The New York Times profiles Amy Bloom, noted author and creator of the television series "State of Mind," starring Lili Taylor, about therapists in a group practice in New Haven. Felicia R. Lee writes:

She turned to what she knew, which included more than 20 years as a therapist (she has a master’s degree in social work) in a group psychotherapy practice in Middletown, Conn. For now, she has set therapy aside for writing.

Ms. Bloom, 54, said goodbye in May to her writing students at Yale, found a small apartment in West Hollywood and added credits for creating, writing and producing "State of Mind" to her résumé. […]

"I learned how to write television scripts the same way I have learned to do almost everything else in my entire life, which is by reading," Ms. Bloom said. She chatted in her small office near the 32-acre Warner Brothers lot here, home to dozens of sets. She recalled poring over 10 television scripts, including samples of the hit "NYPD Blue," to get some sense of how they are structured. Learning to write that way, she said, was akin to learning a "weird kind of haiku," or "an extreme form
of show-and-tell."

Bloom’s book "Come to Me" was a National Book Award finalist, and "A
Blind Man Can See How Much I Love You" was nominated for the National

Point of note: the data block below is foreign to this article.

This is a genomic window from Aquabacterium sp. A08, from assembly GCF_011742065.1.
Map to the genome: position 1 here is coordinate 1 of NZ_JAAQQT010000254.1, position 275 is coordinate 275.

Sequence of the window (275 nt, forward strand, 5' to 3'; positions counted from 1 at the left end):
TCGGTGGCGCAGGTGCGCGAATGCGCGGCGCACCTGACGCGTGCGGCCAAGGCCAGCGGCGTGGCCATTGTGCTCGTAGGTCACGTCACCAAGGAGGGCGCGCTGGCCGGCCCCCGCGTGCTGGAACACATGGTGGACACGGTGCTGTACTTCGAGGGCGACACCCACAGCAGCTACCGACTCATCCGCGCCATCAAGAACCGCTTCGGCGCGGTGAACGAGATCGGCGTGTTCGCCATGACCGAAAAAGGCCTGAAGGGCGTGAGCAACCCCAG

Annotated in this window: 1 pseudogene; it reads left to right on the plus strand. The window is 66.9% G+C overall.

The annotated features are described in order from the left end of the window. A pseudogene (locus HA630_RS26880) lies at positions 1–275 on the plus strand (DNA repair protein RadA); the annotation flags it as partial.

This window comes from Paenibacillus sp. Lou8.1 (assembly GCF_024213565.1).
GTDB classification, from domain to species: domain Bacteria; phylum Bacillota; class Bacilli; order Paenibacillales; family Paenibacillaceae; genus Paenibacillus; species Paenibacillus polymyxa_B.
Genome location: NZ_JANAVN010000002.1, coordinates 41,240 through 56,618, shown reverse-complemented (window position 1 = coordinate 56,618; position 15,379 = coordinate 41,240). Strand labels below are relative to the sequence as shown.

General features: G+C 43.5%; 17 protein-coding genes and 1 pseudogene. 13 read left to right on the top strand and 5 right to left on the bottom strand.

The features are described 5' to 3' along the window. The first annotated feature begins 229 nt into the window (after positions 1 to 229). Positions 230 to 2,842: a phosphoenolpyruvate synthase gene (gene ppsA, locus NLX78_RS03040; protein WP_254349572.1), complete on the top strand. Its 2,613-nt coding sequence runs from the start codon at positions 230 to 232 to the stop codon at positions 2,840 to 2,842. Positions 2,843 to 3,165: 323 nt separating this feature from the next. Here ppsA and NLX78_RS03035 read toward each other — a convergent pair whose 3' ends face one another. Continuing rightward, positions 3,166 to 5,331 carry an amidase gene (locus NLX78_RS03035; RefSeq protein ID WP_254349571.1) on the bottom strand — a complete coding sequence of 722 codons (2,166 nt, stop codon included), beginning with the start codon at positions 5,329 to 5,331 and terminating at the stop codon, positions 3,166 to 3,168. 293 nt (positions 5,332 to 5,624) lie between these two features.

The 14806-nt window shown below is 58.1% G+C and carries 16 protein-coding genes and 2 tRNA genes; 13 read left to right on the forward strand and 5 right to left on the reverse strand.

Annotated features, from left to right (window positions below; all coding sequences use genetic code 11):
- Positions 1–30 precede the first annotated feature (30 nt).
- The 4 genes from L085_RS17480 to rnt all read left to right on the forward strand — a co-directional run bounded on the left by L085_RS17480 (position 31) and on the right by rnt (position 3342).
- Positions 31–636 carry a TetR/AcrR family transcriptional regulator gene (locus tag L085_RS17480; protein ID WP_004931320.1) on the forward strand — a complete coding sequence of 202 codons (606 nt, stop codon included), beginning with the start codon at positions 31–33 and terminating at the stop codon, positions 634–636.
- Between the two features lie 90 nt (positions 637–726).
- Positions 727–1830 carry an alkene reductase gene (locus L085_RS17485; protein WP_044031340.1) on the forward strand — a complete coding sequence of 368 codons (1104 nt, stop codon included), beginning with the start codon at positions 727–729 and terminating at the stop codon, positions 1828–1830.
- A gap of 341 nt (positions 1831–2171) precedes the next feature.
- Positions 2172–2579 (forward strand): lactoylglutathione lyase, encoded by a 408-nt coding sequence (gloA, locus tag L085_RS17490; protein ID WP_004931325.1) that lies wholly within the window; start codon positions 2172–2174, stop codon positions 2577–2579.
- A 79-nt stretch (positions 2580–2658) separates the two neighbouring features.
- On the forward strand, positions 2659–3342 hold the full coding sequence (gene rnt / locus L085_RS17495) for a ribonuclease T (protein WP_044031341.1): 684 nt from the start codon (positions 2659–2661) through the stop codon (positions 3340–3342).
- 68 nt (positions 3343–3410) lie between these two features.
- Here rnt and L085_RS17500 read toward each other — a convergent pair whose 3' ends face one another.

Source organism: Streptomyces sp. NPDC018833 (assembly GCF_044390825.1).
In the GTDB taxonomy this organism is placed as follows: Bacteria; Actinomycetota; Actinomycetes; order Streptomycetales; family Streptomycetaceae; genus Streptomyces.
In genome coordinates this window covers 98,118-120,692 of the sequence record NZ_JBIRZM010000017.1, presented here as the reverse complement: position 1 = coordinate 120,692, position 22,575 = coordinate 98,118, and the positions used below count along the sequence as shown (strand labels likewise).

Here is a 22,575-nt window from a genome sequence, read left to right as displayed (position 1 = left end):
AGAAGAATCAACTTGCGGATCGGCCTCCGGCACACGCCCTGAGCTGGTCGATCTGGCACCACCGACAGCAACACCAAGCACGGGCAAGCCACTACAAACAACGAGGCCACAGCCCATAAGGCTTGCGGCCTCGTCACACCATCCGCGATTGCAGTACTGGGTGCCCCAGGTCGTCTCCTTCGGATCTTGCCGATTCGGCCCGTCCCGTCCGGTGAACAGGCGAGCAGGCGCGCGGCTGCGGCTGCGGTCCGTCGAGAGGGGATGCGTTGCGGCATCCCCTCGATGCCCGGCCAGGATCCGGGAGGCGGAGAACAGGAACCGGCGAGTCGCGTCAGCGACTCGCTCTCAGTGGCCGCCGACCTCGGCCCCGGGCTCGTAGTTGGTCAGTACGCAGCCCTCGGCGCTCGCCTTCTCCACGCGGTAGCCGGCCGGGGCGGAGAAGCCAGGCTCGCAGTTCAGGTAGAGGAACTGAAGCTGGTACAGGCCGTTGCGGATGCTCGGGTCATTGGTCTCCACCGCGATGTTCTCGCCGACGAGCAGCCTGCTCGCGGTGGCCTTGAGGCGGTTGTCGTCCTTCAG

Book Critics Circle Award. Her latest novel, "Away," is due in
bookstores on Aug. 28.

In the Aug. 13 issue of The New Yorker, Nancy Franklin writes about the Lifetime channel and changes underway to make its programming more appealing to younger viewers by adding new series like "Army Wives."

Lifetime has always gone after a demographic that is largely ignored — no, actively shunned — by other networks: older women. But, aside from the fear-and-loathing programming, there isn’t much to choose from on the depressing and often ridiculous menu of offerings. It’s an endless loop of victimization followed by empowerment, interlarded with syndicated sitcoms like the third-rate "Still Standing" and "Reba." It’s an odd thing to say about a channel that’s for women, but Lifetime somehow just isn’t very grown up. As a lobbying force, it may stride briskly through the corridors of power; on an artistic level, it bounces along on My Little Pony.

Lucy Mangan of The Guardian (UK) argues for the return of "Cagney and Lacey." "It was the first (and so far only) show to present working women trying to balance their professional and personal lives, and the first (and so far only) cop show to accord female comradeship the same intensity and nobility as the police brotherhood is habitually given," writes Mangan.

Over at, nogoal4u posted a montage of "over 40 and fabulous" actresses making waves this summer, followed by some speculation of which 30-something, 20-something and even younger actresses have the chops to be over 40 and fabulous someday.


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